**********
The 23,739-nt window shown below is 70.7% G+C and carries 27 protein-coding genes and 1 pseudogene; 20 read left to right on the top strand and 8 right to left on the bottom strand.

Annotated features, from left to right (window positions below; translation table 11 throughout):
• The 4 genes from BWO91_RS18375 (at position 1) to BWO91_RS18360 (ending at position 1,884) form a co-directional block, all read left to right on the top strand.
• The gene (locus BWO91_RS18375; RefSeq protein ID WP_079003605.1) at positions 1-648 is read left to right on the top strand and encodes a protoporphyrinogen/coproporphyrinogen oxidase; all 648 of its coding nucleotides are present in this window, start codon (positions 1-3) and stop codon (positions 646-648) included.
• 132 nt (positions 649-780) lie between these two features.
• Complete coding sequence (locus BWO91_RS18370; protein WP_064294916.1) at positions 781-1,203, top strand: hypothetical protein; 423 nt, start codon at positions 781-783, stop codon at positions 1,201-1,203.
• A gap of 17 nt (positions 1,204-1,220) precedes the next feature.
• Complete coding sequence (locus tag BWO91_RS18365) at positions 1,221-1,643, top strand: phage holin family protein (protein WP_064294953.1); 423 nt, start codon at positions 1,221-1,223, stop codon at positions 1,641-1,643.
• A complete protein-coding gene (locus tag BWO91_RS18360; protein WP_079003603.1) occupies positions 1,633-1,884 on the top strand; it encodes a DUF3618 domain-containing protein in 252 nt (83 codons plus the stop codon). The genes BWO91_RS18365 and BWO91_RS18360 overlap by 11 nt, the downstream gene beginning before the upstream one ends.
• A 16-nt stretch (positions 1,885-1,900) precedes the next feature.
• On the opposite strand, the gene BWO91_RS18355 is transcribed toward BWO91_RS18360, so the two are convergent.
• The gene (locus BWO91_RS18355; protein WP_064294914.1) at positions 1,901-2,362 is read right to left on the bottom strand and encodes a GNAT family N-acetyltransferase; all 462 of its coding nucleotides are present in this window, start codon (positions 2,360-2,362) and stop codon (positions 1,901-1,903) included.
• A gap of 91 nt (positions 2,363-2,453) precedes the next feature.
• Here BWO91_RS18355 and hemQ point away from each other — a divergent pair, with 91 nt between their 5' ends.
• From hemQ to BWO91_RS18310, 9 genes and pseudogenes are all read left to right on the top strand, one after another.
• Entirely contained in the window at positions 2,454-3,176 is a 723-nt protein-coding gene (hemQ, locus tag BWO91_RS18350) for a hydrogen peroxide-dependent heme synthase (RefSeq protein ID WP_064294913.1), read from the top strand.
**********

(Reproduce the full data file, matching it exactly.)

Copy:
The 23,739-nt window shown below is 70.7% G+C and carries 27 protein-coding genes and 1 pseudogene; 20 read left to right on the top strand and 8 right to left on the bottom strand.

Annotated features, from left to right (window positions below; translation table 11 throughout):
• The 4 genes from BWO91_RS18375 (at position 1) to BWO91_RS18360 (ending at position 1,884) form a co-directional block, all read left to right on the top strand.
• The gene (locus BWO91_RS18375; RefSeq protein ID WP_079003605.1) at positions 1-648 is read left to right on the top strand and encodes a protoporphyrinogen/coproporphyrinogen oxidase; all 648 of its coding nucleotides are present in this window, start codon (positions 1-3) and stop codon (positions 646-648) included.
• 132 nt (positions 649-780) lie between these two features.
• Complete coding sequence (locus BWO91_RS18370; protein WP_064294916.1) at positions 781-1,203, top strand: hypothetical protein; 423 nt, start codon at positions 781-783, stop codon at positions 1,201-1,203.
• A gap of 17 nt (positions 1,204-1,220) precedes the next feature.
• Complete coding sequence (locus tag BWO91_RS18365) at positions 1,221-1,643, top strand: phage holin family protein (protein WP_064294953.1); 423 nt, start codon at positions 1,221-1,223, stop codon at positions 1,641-1,643.
• A complete protein-coding gene (locus tag BWO91_RS18360; protein WP_079003603.1) occupies positions 1,633-1,884 on the top strand; it encodes a DUF3618 domain-containing protein in 252 nt (83 codons plus the stop codon). The genes BWO91_RS18365 and BWO91_RS18360 overlap by 11 nt, the downstream gene beginning before the upstream one ends.
• A 16-nt stretch (positions 1,885-1,900) precedes the next feature.
• On the opposite strand, the gene BWO91_RS18355 is transcribed toward BWO91_RS18360, so the two are convergent.
• The gene (locus BWO91_RS18355; protein WP_064294914.1) at positions 1,901-2,362 is read right to left on the bottom strand and encodes a GNAT family N-acetyltransferase; all 462 of its coding nucleotides are present in this window, start codon (positions 2,360-2,362) and stop codon (positions 1,901-1,903) included.
• A gap of 91 nt (positions 2,363-2,453) precedes the next feature.
• Here BWO91_RS18355 and hemQ point away from each other — a divergent pair, with 91 nt between their 5' ends.
• From hemQ to BWO91_RS18310, 9 genes and pseudogenes are all read left to right on the top strand, one after another.
• Entirely contained in the window at positions 2,454-3,176 is a 723-nt protein-coding gene (hemQ, locus tag BWO91_RS18350) for a hydrogen peroxide-dependent heme synthase (RefSeq protein ID WP_064294913.1), read from the top strand.